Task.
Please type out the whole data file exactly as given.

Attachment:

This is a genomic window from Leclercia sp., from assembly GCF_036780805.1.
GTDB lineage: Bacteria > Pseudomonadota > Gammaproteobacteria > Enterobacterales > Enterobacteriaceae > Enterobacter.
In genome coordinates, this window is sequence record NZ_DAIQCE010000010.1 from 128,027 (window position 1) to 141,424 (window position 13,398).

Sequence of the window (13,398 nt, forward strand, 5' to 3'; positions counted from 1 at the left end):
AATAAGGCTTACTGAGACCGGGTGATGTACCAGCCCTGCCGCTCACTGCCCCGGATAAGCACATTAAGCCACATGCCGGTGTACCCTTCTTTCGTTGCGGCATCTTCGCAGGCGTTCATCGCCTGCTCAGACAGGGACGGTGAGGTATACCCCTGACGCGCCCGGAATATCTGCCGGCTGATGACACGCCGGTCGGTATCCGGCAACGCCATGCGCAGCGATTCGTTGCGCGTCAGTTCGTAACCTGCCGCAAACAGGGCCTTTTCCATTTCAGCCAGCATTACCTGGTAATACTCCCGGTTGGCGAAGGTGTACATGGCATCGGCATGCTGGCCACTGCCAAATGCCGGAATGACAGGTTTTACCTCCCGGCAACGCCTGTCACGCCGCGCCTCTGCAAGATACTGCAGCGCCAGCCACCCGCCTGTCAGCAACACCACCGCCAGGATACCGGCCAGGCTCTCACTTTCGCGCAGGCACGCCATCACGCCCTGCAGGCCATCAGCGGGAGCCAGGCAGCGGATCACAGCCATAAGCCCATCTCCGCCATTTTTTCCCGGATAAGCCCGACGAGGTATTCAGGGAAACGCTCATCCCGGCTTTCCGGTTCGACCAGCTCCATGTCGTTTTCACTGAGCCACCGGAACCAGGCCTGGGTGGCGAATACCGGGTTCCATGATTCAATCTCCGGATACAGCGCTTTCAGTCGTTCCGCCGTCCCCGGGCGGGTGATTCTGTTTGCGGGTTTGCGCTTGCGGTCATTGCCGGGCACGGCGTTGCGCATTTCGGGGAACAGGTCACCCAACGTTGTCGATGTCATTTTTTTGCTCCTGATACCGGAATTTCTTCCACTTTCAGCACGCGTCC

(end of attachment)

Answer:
This is a genomic window from Leclercia sp., from assembly GCF_036780805.1.
GTDB lineage: Bacteria > Pseudomonadota > Gammaproteobacteria > Enterobacterales > Enterobacteriaceae > Enterobacter.
In genome coordinates, this window is sequence record NZ_DAIQCE010000010.1 from 128,027 (window position 1) to 141,424 (window position 13,398).

Sequence of the window (13,398 nt, forward strand, 5' to 3'; positions counted from 1 at the left end):
AATAAGGCTTACTGAGACCGGGTGATGTACCAGCCCTGCCGCTCACTGCCCCGGATAAGCACATTAAGCCACATGCCGGTGTACCCTTCTTTCGTTGCGGCATCTTCGCAGGCGTTCATCGCCTGCTCAGACAGGGACGGTGAGGTATACCCCTGACGCGCCCGGAATATCTGCCGGCTGATGACACGCCGGTCGGTATCCGGCAACGCCATGCGCAGCGATTCGTTGCGCGTCAGTTCGTAACCTGCCGCAAACAGGGCCTTTTCCATTTCAGCCAGCATTACCTGGTAATACTCCCGGTTGGCGAAGGTGTACATGGCATCGGCATGCTGGCCACTGCCAAATGCCGGAATGACAGGTTTTACCTCCCGGCAACGCCTGTCACGCCGCGCCTCTGCAAGATACTGCAGCGCCAGCCACCCGCCTGTCAGCAACACCACCGCCAGGATACCGGCCAGGCTCTCACTTTCGCGCAGGCACGCCATCACGCCCTGCAGGCCATCAGCGGGAGCCAGGCAGCGGATCACAGCCATAAGCCCATCTCCGCCATTTTTTCCCGGATAAGCCCGACGAGGTATTCAGGGAAACGCTCATCCCGGCTTTCCGGTTCGACCAGCTCCATGTCGTTTTCACTGAGCCACCGGAACCAGGCCTGGGTGGCGAATACCGGGTTCCATGATTCAATCTCCGGATACAGCGCTTTCAGTCGTTCCGCCGTCCCCGGGCGGGTGATTCTGTTTGCGGGTTTGCGCTTGCGGTCATTGCCGGGCACGGCGTTGCGCATTTCGGGGAACAGGTCACCCAACGTTGTCGATGTCATTTTTTTGCTCCTGATACCGGAATTTCTTCCACTTTCAGCACGCGTCC